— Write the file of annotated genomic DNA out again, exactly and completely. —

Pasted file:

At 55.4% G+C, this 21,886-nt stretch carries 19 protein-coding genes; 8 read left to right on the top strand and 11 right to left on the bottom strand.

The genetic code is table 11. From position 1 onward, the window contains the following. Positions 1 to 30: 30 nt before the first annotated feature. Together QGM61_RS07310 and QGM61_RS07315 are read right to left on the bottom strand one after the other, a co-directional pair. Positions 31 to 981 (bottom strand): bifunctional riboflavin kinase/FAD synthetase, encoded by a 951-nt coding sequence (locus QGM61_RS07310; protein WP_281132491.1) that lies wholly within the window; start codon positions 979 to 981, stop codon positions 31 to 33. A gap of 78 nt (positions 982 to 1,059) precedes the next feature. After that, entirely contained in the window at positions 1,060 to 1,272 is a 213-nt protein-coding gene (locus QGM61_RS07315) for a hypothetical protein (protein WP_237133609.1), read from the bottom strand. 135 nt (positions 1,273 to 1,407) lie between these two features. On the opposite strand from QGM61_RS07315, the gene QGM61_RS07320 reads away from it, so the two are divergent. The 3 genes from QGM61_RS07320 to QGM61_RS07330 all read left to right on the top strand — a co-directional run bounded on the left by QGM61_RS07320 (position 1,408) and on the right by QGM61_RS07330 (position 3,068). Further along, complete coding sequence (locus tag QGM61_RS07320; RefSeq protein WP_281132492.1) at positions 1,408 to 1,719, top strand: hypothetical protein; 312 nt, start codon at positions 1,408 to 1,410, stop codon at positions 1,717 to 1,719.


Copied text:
At 55.4% G+C, this 21,886-nt stretch carries 19 protein-coding genes; 8 read left to right on the top strand and 11 right to left on the bottom strand.

The genetic code is table 11. From position 1 onward, the window contains the following. Positions 1 to 30: 30 nt before the first annotated feature. Together QGM61_RS07310 and QGM61_RS07315 are read right to left on the bottom strand one after the other, a co-directional pair. Positions 31 to 981 (bottom strand): bifunctional riboflavin kinase/FAD synthetase, encoded by a 951-nt coding sequence (locus QGM61_RS07310; protein WP_281132491.1) that lies wholly within the window; start codon positions 979 to 981, stop codon positions 31 to 33. A gap of 78 nt (positions 982 to 1,059) precedes the next feature. After that, entirely contained in the window at positions 1,060 to 1,272 is a 213-nt protein-coding gene (locus QGM61_RS07315) for a hypothetical protein (protein WP_237133609.1), read from the bottom strand. 135 nt (positions 1,273 to 1,407) lie between these two features. On the opposite strand from QGM61_RS07315, the gene QGM61_RS07320 reads away from it, so the two are divergent. The 3 genes from QGM61_RS07320 to QGM61_RS07330 all read left to right on the top strand — a co-directional run bounded on the left by QGM61_RS07320 (position 1,408) and on the right by QGM61_RS07330 (position 3,068). Further along, complete coding sequence (locus tag QGM61_RS07320; RefSeq protein WP_281132492.1) at positions 1,408 to 1,719, top strand: hypothetical protein; 312 nt, start codon at positions 1,408 to 1,410, stop codon at positions 1,717 to 1,719.